Angelus, 4 December 2005

[The Angelus is a short practice of devotion in honor of the Incarnation - Latin incarnatio (in: caro, flesh) -
repeated three times each day, morning, noon, and evening, at the sound of the bell]


The Annunciation - by Pedro Berruguete, from the Monastery of Miraflores, Burgos . . . .
In this depiction of the Annunciation, the Angel Gabriel announces the Will of God
to Mary, whose purity is symbolized by the white lilies, and whose prior knowledge
of the Messiah is symbolized by the Holy Book at the right containing the words of
the inspired writers of Genesis and Isaiah, of which she had intimate prior knowledge.
The Holy Spirit is depicted above Gabriel, awaiting Mary's 'fiat'.

 

Angelus of His Holiness Benedict XVI

Saint Peter's Square
Sunday, 4 December 2005
Second Sunday of Advent

In this season of Advent, while the Ecclesial Community is preparing for and celebrating the great mystery of the Incarnation, it is invited to rediscover and deepen its own personal relationship with God. The Latin word "adventus" refers to the coming of Christ and brings to the fore God's movement towards humanity, to which each is called to respond with openness, expectation, seeking and attachment. And as God is sovereignly free in revealing and giving Himself because He is motivated solely by love, so the human person is also free in giving his or her own, even dutiful, assentGod expects a response of love.

In these days, the liturgy presents to us as a perfect model of this response the Virgin Mary, whom this 8 December we will contemplate in the mystery of the Immaculate Conception.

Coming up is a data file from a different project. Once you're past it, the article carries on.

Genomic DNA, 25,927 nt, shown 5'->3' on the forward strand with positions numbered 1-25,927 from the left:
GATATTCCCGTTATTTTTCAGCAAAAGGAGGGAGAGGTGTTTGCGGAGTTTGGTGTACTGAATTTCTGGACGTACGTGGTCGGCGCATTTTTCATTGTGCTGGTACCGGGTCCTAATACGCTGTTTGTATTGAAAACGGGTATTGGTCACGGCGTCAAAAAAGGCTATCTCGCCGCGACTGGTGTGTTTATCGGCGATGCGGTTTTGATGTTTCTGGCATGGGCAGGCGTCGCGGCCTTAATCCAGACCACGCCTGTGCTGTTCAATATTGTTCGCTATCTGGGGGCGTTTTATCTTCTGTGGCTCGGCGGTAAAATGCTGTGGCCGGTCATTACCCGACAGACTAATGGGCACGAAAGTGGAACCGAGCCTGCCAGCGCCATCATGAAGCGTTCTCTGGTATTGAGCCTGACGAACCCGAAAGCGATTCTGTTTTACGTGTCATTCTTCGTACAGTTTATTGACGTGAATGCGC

The Virgin is the one who continues to listen, always ready to do the Lord's will; she is an example for the believer who lives in search of God. The Second Vatican Council dedicated an attentive reflection to this topic as well as to the relationship between truth and freedom.

In particular, the Council Fathers approved, precisely 40 years ago, a Declaration on the question of religious liberty, that is, the right of persons and of communities to seek the truth and to profess their faith freely. The first words that give this document its title are "dignitatis humanae":  religious liberty derives from the special dignity of the human person, who is the only one of all the creatures on this earth who can establish a free and conscious relationship with his or her Creator.

"It is in accordance with their dignity that all men, because they are persons, that is, beings endowed with reason and free will..., are both impelled by their nature and bound by a moral obligation to seek the truth, especially religious truth" (Dignitatis Humanae, n. 2).

Thus, the Second Vatican Council reaffirms the traditional Catholic doctrine which holds that men and women, as spiritual creatures, can know the truth and therefore have the duty and the right to seek it (cf. ibid., n. 3).

Having laid this foundation, the Council places a broad emphasis on religious liberty, which must be guaranteed both to individuals and to communities with respect for the legitimate demands of the public order. And after 40 years, this conciliar teaching is still most timely.

Religious liberty is indeed very far from being effectively guaranteed everywhere:  in certain cases it is denied for religious or ideological reasons; at other times, although it may be recognizable on paper, it is hindered in effect by political power or, more cunningly, by the cultural predomination of agnosticism and relativism.

Let us pray that all human beings may completely fulfill the religious vocation they bear engraved in their being. May Mary help us to recognize in the face of the Child of Bethlehem, conceived in her virginal womb, the divine Redeemer Who came into the world to reveal to us the authentic face of God.